Companies are realizing the need for digital transaction management, due to its ability to make document-based transactions more efficient, easier and faster. It allows organizations to eliminate manual and paper-based tasks in collecting information, signatures and payments. In return, companies that have implemented digital transaction management (DTM) realize high returns on investment, reduced document processing errors, and unmatched customer experience and loyalty. With the office becoming more digital, this type of transaction management removes the complexity associated with accomplishing many types of transactions at different times, from different people in different locations. Globally, three quarters of large organizations have initiated DTM practices, and the market is set to reach $30 billion by 2020.
Need for secure digital transaction management
However, the modern digital office meets several challenges such as possible confidential and security breaches for private data and information. Thus secure transfer of signed documents through emails must be done carefully. In fact, with the rise in online data security breaches, the need for secure document exchange can no longer be ignored. The exchange of documents between parties must involve strategies such as encryption, for instance. Another challenge at the heart of the digital office is the use of various platforms, methods, procedures and policies in digital transaction management – which has called for the need of standardization.
Standardization of digital transactions
Standardization of any system allows interoperability of components and assures users that what they buy will be useful on other platforms floated by various players in an industry. Standardization will bring together various industry players providing different types of services and equipment. The xDTM Standard has, therefore, been developed as a result of need to organize digital transaction management and allow use of best practices by professionals. The cloud-based service will allow companies to manage digital document-based transactions while ensuring a set of rules, standards and policies are observed. The parties are also to use predictable, consistent and trustworthy systems among themselves. The xDTM Standard is now supported by over 300 organizations in different professions.
The xDTM Standard: Requirements, Methods and Procedures
The xDTM Standard is built on eight pillars, namely security, compliance, privacy, availability, universality, interoperability, enforceability and scalability. The standard will seek to comply to various policies depending on the industry in question.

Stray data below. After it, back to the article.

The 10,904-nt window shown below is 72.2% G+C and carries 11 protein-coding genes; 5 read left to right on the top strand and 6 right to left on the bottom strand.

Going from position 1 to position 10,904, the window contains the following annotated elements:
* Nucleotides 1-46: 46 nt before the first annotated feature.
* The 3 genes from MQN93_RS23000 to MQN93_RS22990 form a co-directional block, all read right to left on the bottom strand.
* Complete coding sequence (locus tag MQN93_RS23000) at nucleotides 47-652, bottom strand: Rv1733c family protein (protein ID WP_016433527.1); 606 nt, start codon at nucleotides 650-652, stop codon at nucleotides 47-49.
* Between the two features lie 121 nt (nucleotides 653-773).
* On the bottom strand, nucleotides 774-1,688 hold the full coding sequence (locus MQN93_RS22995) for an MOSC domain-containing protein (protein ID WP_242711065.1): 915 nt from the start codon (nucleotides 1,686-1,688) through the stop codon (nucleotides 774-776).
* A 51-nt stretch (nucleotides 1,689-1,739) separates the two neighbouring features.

Security: The system will ensure that all data and information is secured from illegal access and unauthorized leakages by implementing industry-standard encryption and offering secure access privileges as required, in addition to ensuring that other proactive measures are taken to improve data security. This will help curb crimes related to stealing sensitive customer and company data, for instance. First, a document will need a digital signature that can be proved to be authentic (not forged or tampered with): the signature allows an audit trail of the document. Signature authenticity and document integrity sits at the center of security of transactions. Methods such as type-to-sign, biometrics, Electronic notary, and Digital Certificates have been applied in authenticating electronic signature. Authenticity of a document is proved using the digital signature and the audit trail. Examples of electronic signatures being used include DocuSign, Adobe EchoSign and RightSigniture.
Privacy: Privacy of transactions is an important aspect in business today and many organizations are required by law to keep customer private data confidential. The xDTM Standard will allow people and organizations using the digital transaction management systems to have the discretion to reveal desired information. In addition, the xDTM Standard will ensure that such private data is not sold.
Compliance: The compliance with industry standards, laws and policies is verified by carrying out recurring third party auditing. the transactions will comply to ISO 27001, HIPAA controls, and SSAE 16, among other policies.
Openness: In addition to allowing collaboration, use of open gateways and APIs through the xDTM Standard will help in availing the data continuously.
Universal: The computer environment is already diverse, with different programming languages and devices, for instance. Unification of systems required that the xDTM transactions work uniformly across these diversities.
Scalability: The volume by which digital transactions by large organizations increase over time is unimaginable. Thus, the xDTM platform must be able to accept high volume of transactions while maintaining good performance.
Enforceability: The system will ensure provision of reliable and transparent platform that can provide an audit trail track for historical transactions in cases of regulatory and legal needs.
xDTM Standard will allow secure use of digital electronic signatures when companies are undertaking contracts and negotiations. Already, different countries around the world have laws allowing use of digital signals in carrying out international business. An example is the Uniform Electronic Transaction Act (UETA).
What type of organizations to implement DTM?
Large-scale firms with global presence are technically realizing that DTM is unavoidable since paper-based transactions are virtually impossible. Local firms are realizing that paper-based transactions can not cope with modern fast-paced business environment. In addition, there are calls for adoption of smart methods that will cut down on environmental footprint. Thus DTM becomes a standard for all firms.